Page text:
Sunday, September 26, 2010

Let the games begin!

What do you think about the question?  How does it make you feel?  Have you thought about it before?  "If all I have is all I need then why is all I ever want is more?"  Is it simply human nature that we can't overcome?  Or is our consumptive culture changing...


  1. Great question, I am on a path of simplification. Trying to get rid of what I don't need, find freedom without having to buy it! But still I have this need, this greed, this wanting of more. I am excited to see where this goes.

    But you can't forget Dan Millman's old adage your level of Wealth is = What you Have / What You Want

  2. Our society's measure of wealth in a global sense is based on GDP. This therefore directly influences the need for economies to grow, and growth depends on consumers wanting more. This reminds me of the Brave New World adage, "ending is better than mending", a hypnopaetic message delivered during sleep to children until it became a societal truism. While we don't grow babies in tubes, Huxley's vision of the future is not far off from our reality. It is strongly reflected in the way we manufacture, and get rid of, our goods.

    On the other hand, globalization has remarkably cheapened goods which allow us in the first world to enjoy consumer products for very little money. Maybe that is a good thing? Maybe we shouldn't have a knee-jerk reaction to globalization. For example, when Wal-Mart began selling organic fruits and vegetables in 2004 people had a backlash, simply refusing to buy Wal-Mart Organics. Why? Well, maybe b/c some of these environmental movements are really elitist activities in disguise, after all wider distribution of organic food sounds like a great idea! I don't think it was a coincidence that around the same time the local foods movement began to gain speed. But I Julien Simon might argue, it is the pursuit of individual wealth and consumer neediness that creates the economic engines which ultimately result in better ways of doing things. After all, pollution-mitigating technology is not cheap and a return to the pre-industrial age is simply naive.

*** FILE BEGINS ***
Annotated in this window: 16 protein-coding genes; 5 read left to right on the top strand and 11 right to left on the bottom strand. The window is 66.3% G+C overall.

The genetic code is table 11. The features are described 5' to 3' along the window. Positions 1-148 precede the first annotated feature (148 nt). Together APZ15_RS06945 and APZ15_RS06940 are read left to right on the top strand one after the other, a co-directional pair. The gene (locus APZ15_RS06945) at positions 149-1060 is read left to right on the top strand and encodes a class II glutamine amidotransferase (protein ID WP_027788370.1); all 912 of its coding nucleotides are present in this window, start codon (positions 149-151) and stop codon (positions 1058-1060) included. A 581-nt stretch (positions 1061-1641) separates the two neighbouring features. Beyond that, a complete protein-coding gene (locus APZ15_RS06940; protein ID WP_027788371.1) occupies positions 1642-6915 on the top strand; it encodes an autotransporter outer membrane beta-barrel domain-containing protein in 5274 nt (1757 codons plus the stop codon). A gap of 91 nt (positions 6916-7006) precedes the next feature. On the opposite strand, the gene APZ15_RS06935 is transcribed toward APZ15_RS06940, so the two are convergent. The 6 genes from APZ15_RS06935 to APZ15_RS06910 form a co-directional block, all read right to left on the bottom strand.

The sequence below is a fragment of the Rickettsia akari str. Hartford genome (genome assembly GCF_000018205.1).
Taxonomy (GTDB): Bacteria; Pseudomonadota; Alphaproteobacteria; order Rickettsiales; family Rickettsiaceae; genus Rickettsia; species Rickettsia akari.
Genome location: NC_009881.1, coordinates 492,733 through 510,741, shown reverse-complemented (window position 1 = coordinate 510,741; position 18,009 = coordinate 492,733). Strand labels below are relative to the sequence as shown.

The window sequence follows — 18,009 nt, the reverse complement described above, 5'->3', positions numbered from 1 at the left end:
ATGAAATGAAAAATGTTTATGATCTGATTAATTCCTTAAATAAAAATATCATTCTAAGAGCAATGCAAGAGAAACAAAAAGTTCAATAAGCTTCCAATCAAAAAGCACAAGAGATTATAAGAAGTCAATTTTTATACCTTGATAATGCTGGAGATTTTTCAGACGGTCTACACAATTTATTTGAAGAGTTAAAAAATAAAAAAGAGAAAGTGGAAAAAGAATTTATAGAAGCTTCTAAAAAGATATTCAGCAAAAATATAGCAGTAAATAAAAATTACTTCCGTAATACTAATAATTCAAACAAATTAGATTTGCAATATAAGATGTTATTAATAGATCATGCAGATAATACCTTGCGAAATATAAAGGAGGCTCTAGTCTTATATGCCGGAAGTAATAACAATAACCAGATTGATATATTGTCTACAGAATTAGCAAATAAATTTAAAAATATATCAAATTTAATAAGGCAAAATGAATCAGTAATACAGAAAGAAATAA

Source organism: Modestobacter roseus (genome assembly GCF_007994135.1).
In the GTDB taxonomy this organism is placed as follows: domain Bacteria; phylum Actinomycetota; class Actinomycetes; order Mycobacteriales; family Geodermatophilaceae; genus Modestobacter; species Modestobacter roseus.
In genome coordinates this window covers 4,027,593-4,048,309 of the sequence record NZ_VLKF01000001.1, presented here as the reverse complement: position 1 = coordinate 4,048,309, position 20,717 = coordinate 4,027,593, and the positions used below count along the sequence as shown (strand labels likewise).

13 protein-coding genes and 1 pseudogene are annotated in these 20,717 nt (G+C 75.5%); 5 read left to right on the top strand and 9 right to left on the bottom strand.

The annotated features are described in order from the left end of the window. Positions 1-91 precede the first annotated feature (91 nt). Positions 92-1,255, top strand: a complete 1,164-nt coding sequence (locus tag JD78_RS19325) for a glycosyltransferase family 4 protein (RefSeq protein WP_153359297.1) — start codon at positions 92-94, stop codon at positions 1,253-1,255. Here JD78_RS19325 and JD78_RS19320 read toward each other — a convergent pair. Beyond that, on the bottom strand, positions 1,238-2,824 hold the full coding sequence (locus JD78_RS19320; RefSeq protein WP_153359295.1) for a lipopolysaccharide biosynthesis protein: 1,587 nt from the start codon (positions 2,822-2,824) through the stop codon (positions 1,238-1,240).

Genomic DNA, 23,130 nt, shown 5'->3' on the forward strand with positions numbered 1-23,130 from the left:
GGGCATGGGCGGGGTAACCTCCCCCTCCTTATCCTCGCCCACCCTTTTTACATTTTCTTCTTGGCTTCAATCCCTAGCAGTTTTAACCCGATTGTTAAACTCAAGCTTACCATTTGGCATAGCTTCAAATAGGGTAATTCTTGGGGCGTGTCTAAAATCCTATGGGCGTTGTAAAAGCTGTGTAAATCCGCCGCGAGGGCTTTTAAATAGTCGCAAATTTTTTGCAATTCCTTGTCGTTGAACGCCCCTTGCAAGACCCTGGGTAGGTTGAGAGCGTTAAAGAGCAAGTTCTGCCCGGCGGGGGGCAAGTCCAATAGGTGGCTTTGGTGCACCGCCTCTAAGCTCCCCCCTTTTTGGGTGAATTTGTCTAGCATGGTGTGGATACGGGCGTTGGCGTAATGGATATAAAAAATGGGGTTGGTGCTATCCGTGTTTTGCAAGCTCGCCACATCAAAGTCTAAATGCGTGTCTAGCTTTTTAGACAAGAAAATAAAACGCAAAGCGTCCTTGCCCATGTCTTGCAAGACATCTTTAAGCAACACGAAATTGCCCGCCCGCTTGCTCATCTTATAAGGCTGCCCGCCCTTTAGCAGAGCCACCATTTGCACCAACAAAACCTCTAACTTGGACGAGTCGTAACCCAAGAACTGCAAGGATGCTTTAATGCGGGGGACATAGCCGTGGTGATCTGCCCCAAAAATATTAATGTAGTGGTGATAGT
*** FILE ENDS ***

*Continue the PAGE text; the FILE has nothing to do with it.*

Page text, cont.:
The problem, and the Bruntland Commission realised this in the 1980's, prompting the lingo and culture of '3-tiered sustainability', is that the pursuit of first world lifestyle by enormous third world countries is unsustainable environmentally. We simply don't have enough resources if every kid in China "needs" an iPod. Which brings us to another question, if we have developed and packaged the ideal North American dream as one worth pursuing by other nations, should we as North Americans bear the brunt of costs when it comes to global warming, etc? This is globalization in another context, that of shared-globe responsibility. As we know too well, pollutants don't respect borders.

  3. The GDP lets us down, we need to be uplifted, we need to start measuring with the HPI (Happy Planet Index). The measure we rate out growth and progress strives for us to want more stuff, this is another fundamental flaw in the system.

  4. I would like to point out that a musician's lyrics initially lit the spark for this discussion. Canadian songwriter Danny Michel is now listed under David Suzuki's playlist for the planet.

    In past centuries we might have looked to religious leaders and philosphers to inspire such reflective debates, while today we simply need to browse itunes for an endless supply of lyrically delivered theories and ideas.

    In Jack Johnson's popular song, Gone Going, the lyrics question our insatiable need to consume.

    "Cars and phones and diamond rings,
    Bling, bling, because those are only removable things.
    And what about your mind? Does it shine?
    Are there things that concern you, more than your time?"

    Like Danny Michel, this artist uses music and culture to reach an audience beyond the Church and classroom.

    While I am a huge fan of Happy Planet Index and of similar ideas posed in Mark Anielski's book, "The Economics of Happiness", I feel these ideas could best be spread through song, television and popular media.

    When our society becomes more excited about J-Lo carrying her Grandma's vintage purse over her new Louis Vitton bag, we'll know a BIG change has occured in our need to want and our desire to have.

    The first step to change....asking questions. I love this blog, thanks Curtis!

  5. I love the comments, everyone who has been sending me facebook and email and personal comment please join the discussion!

    Vanessa - thank you for using song, I will be coming back to lyrics and video again and again!!

  6. This just in!

    I asked my good friend what he'd like for his brithday and his reply was, "I have all I need". Brilliant.

  7. Two thoughts on that Vanessa, I just asked a close friend who recently had a birthday and she said Trust, she wanted to trust herself more.

    She asked me and I said "D'amour Et D'eau Fraiche", Love and Fresh Water or Love and Fresh Air!!